264
electioneering,

348
Amusing perplexities,
348 Education,

ib
Academy of Sciences,

349 Epitaph on the Spanish constitution 419
Azaras, Don F. de, Travels in South English and Chinese Dictionary, 437
America, review of

377
Accom on Chemical Tests, notice Forsyth's remarks on Italy, review
of

436
of

1

France, morals and jurisprudence
Boston Bard, the miscellaneous po-

in

135
ems of the, review of

73 Fires in buildings, on extinguish-
Beppo, a Venetian story, review of 156 ing of

161
Boa Constrictor, immense, 174 France, jeux d'esprit on the state of 166
Burckhardt, the celebrated traveller

Fine Arts, on the progress of, in
in Africa, account of

251
France

222
Brazils; travels of the prince Maxi-

in England,

264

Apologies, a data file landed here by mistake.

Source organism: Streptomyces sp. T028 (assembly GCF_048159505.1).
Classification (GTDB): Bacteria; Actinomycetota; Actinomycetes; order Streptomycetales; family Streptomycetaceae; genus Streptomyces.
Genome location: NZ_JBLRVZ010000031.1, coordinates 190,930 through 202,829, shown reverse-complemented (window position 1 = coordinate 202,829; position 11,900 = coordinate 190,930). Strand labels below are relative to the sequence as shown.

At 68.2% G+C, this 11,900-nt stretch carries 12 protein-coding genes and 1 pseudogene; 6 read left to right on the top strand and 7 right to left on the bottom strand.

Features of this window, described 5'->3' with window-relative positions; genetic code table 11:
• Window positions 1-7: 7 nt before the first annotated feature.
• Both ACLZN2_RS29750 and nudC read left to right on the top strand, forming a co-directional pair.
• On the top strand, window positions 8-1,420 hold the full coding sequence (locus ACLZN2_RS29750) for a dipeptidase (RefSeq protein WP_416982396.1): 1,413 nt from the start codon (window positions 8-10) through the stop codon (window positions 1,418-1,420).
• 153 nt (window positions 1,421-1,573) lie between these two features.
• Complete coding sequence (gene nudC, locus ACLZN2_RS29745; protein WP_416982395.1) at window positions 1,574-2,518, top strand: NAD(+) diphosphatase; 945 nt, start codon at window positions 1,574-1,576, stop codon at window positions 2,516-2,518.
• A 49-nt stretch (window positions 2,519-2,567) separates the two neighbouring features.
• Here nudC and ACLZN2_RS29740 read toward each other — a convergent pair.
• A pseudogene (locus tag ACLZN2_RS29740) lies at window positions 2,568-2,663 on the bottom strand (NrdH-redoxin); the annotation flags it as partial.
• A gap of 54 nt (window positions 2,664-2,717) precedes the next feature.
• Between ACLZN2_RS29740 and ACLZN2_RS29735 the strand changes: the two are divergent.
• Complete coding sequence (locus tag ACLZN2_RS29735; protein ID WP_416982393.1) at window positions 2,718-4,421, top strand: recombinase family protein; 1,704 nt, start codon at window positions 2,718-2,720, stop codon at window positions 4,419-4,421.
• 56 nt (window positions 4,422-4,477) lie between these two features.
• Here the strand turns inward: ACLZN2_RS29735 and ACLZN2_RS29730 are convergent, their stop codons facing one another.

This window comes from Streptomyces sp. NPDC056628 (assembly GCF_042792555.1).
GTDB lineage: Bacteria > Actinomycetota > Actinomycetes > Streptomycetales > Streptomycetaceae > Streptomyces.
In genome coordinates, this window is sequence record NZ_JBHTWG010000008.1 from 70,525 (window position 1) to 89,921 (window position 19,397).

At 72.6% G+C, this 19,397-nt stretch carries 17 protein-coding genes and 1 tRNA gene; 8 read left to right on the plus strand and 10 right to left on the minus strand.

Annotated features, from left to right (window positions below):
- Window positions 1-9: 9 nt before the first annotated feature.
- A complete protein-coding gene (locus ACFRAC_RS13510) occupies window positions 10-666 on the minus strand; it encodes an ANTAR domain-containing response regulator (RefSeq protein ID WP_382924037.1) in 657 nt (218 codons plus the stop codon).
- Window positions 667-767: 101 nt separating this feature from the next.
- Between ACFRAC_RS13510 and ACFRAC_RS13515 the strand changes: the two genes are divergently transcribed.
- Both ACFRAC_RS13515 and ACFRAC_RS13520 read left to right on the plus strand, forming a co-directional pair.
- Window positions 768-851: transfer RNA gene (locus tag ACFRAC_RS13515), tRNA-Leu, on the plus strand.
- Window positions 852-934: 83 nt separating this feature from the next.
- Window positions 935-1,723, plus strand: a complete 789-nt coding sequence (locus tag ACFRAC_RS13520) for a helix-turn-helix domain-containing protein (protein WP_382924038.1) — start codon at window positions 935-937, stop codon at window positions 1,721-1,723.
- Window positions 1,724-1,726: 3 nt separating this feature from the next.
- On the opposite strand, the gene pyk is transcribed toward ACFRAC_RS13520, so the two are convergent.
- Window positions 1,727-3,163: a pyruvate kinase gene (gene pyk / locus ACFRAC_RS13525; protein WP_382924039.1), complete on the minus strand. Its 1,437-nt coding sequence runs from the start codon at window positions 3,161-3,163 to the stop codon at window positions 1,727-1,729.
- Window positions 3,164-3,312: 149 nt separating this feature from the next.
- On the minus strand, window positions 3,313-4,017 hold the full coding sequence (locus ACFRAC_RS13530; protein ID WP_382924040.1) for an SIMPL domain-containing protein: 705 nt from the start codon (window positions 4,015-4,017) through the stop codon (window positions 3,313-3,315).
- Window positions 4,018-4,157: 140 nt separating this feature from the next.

milian to the

263
Buonaparte, life of, in Arabic, 348 Germany, extract of a letter from a
Bible Society in Russia,
349 young American in

82
Boundaries of the United States, ac-

Godwin's tetter of advice to a young
count of the measures adopted for American,

128
settling the

423 Genlis on the influence of women

on manners and literature, review
Cherokee Indiaps, reflections on the

of

311
institutions of the
36 Greenlanders, account of the

355
Chimnies, machine to sweep

76 Germany, large bones found in 437
Calomel, manufacture of
Cattle, on the use of salt in feeding ib High Treason,

79
Carey's Letter to the Academy of

Hazlett, lectures on the Poets,
Arts of Philadelphia,

163

views of the English stage, &c.
Constantinople, from Neal'stravels, 168

&c. review of

201
Curran, recollections of, &c. review

Hall's Travels in Canada and the
of

241 United States, review of 363
Canada, Bouchette's description of
Lower, review of

294 Iron Rail Ways, improvement and
Calcutta, description of

341
extension of

436
Canton,

342 Kaleidoscope, Dr. Brewster's spe-
Coal Gas, improvement in the puri- cifications of the

257
fication of

346
new products from 349 Lamp without flame,

81
Comets, remarks on the tails of 431 Literature and science, progress of,